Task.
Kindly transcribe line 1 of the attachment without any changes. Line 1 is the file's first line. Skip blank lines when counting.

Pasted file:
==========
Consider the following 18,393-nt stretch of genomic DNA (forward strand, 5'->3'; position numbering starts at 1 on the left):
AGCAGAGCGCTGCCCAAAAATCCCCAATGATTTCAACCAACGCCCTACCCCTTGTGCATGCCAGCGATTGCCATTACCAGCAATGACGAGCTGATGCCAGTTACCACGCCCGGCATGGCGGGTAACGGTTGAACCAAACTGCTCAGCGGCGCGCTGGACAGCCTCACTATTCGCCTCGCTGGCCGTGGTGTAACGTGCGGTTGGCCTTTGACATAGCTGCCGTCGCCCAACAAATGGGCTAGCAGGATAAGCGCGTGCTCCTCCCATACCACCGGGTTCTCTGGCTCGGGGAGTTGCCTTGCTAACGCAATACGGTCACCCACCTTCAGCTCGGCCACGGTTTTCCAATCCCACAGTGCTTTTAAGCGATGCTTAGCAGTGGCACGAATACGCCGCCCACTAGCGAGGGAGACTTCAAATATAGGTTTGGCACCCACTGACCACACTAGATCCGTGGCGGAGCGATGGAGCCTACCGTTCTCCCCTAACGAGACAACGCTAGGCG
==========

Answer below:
Consider the following 18,393-nt stretch of genomic DNA (forward strand, 5'->3'; position numbering starts at 1 on the left):